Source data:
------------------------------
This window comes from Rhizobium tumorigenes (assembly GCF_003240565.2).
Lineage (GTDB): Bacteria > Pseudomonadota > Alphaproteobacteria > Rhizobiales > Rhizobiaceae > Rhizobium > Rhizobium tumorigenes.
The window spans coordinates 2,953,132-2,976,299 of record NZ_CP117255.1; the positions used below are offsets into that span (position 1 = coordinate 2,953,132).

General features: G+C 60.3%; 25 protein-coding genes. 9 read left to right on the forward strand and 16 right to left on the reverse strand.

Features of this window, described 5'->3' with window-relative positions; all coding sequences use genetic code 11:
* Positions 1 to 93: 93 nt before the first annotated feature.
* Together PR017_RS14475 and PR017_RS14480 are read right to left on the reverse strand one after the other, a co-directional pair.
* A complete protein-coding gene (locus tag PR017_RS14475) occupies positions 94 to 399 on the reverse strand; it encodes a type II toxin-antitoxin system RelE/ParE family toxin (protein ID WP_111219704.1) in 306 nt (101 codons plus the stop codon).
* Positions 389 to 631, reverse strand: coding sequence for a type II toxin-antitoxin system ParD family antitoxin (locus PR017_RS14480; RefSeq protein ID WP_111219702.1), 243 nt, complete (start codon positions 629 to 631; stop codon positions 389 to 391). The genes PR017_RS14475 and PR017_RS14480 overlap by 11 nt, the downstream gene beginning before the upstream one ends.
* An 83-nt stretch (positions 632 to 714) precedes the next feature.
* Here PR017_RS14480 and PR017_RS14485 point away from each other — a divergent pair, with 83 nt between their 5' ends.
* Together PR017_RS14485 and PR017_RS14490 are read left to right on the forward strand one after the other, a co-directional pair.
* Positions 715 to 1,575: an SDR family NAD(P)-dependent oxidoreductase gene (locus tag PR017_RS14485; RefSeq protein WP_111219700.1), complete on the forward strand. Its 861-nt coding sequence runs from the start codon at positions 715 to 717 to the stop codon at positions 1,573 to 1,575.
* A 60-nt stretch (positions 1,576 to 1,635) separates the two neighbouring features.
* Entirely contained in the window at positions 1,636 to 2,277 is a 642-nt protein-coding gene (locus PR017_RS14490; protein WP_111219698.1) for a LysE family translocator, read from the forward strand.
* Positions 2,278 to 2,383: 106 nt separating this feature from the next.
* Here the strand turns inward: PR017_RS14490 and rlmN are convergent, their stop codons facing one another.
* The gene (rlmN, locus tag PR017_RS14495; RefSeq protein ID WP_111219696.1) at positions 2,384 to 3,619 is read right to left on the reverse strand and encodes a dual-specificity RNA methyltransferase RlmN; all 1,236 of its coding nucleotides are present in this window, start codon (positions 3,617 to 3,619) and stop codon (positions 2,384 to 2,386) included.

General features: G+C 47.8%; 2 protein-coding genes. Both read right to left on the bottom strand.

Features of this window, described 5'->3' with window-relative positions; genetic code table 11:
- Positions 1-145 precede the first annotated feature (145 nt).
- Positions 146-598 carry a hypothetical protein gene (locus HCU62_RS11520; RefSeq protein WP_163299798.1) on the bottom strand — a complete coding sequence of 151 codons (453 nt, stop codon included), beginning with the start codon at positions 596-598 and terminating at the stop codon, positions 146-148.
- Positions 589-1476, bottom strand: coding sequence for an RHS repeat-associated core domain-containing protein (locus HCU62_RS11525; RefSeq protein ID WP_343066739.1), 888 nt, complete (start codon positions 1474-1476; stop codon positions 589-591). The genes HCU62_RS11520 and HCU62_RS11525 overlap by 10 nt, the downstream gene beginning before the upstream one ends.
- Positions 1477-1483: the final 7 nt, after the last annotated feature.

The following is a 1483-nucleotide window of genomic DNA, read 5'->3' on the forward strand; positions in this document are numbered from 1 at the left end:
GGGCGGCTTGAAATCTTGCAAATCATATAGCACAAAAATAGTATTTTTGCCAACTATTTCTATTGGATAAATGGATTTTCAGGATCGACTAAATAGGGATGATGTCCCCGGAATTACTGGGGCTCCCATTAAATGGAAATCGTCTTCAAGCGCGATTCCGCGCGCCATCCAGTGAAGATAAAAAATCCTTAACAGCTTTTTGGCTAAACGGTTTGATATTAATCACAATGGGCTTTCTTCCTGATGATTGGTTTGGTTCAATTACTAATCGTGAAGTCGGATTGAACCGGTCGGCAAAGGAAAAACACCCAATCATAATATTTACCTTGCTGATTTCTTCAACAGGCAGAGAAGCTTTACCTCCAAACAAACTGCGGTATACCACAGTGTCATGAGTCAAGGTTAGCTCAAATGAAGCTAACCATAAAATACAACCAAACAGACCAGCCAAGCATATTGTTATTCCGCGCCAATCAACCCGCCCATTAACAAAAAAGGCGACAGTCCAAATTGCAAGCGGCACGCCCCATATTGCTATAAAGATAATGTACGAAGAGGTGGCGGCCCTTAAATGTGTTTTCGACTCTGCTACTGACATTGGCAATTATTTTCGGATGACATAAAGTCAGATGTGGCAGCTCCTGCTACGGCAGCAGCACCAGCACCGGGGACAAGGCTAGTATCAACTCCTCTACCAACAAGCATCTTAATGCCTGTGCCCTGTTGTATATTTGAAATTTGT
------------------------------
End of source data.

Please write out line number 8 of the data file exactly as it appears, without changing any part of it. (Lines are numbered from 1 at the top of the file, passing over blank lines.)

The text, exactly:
* A complete protein-coding gene (locus tag PR017_RS14475) occupies positions 94 to 399 on the reverse strand; it encodes a type II toxin-antitoxin system RelE/ParE family toxin (protein ID WP_111219704.1) in 306 nt (101 codons plus the stop codon).